Like most cities in Turkey, Tire boasts about it’s special ‘Kofte’ (meat patty made of beef and lamb). After our time at Tire Market, our IWAI group traveled up to the top of the mountain to eat at a well-known local restaurant, Kaplan Hill Restaurant. The meal started with mezes, appetizers which included their well-know greens, some cooked with garlic then chilled. Another carrot based meze stood out as my favorite. For the main course, we enjoyed the area’s famous Tire Kofte. If you prefer not to eat meat, as for their local dish of greens and eggs, served hot. Dessert in Tire uses a special Lor Cheese (soft, uncured cheese like Ricotta) topped with black mulberry jam.
In short, the Tuesday Market gives an excellent guide for Turkish shopping, culture, and history.
How to travel to Tire Market:
Tire is also accessible by train from Izmir Basmane Train Station. It takes 1.5 hours for the train to go to Tire from Izmir through several villages and towns.
Questions for you:
Have you been to Tire, Turkey?
Have you visit the Tire Tuesday Market (Salı Pazarı)?
If, so what did you like about it? What did you buy?
Glamping is a new term to Turkey and one I hope that catches on! Glamping is the slang word for ‘glamorous camping’ and it’s a great alternative to being in nature without the nature being on you! This fall we used Glamping Hub and booked a weekend at Saklı Göl Evleri. (Listen in to our podcast episode041 to hear about this experience as well!)
I had considered some glamping locations forour travels through SouthEast Asia but camping in another country can mean different rules and would have to figure out where to even camp. Sometimes the culture of camping can definitely be foreign. Choosing to stay with a glamping hub location meant someone else knows the rules and takes care of the details.
Don’t misunderstand, I am a camping girl! I love the campfire, morning smells of tree and dew, and the sounds of nature. However, when we left the states to move to Turkey, we left all our camping equipment behind. Maybe one day we will bring it over, but even then it would be hard to transport it since we do not own a car. So what do you do when you want to go camping but don’t have the convenience of it?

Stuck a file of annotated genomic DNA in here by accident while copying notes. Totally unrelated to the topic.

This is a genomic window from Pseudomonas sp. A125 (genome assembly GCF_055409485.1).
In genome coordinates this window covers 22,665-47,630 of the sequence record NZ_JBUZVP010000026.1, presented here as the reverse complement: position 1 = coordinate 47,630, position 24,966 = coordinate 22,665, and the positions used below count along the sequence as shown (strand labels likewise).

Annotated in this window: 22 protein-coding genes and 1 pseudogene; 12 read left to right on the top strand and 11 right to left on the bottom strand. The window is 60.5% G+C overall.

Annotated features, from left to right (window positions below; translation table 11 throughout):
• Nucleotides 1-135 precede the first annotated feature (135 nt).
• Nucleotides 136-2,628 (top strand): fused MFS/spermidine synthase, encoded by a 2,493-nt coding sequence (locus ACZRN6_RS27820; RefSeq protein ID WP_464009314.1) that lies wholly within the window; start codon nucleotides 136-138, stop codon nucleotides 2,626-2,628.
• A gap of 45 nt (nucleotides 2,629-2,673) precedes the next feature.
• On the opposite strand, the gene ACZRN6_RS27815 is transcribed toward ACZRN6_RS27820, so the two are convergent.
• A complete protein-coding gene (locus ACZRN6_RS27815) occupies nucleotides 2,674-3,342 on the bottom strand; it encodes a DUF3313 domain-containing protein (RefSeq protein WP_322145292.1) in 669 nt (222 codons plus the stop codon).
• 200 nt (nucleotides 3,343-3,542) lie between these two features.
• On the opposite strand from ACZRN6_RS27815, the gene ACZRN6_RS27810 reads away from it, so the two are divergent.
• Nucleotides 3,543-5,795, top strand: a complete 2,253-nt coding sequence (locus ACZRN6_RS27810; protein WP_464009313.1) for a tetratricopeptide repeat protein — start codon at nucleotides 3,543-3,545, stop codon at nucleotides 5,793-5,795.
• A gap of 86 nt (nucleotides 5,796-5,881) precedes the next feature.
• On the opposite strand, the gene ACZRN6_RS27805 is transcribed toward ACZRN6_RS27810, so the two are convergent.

Our new solution is glamping of course!
Here are a few reasons we loved Glamping over camping:
We don’t have to buy all the equipment!
We don’t have to bring all the equipment!
Never worry about getting cold. Glamping locations usually come with comfy, warm linens and a heater!
Rain? Stay inside your nice warm cabin and enjoy the view… or TV.
Food is provided or available for purchase. Well… at least ours was!
Glamping Hub is the perfect blend of comfort in the middle of nature.
Staying with Glamping Hub was not just a place to sleep, but an experience. Jason and I wanted to experience the Glamping sites that Turkey had to offer! The booking process is easy and the website is user-friendly. Sign up, search a location or country for a glamping host, and message the guide to check for availability if needed. Or if you prefer, just book right away. You can save properties you find interesting at a later date.
Just an hour drive north of the popular summer destination of Antalya lies several man-made lakes created by a few electrical dams. For years,the place we stayed at was only used as a daytime getaway for those wanting to spend a day outside of the city in the mountains, enjoy a breakfast or lunch with family, or relax the whole day with friends. Within the last 5 years, the owner has slowly created a weekend retreat by building tents and cabins into the side of the mountain above the restaurant. It has such a modern feel to it that you forget you are staying in a tent!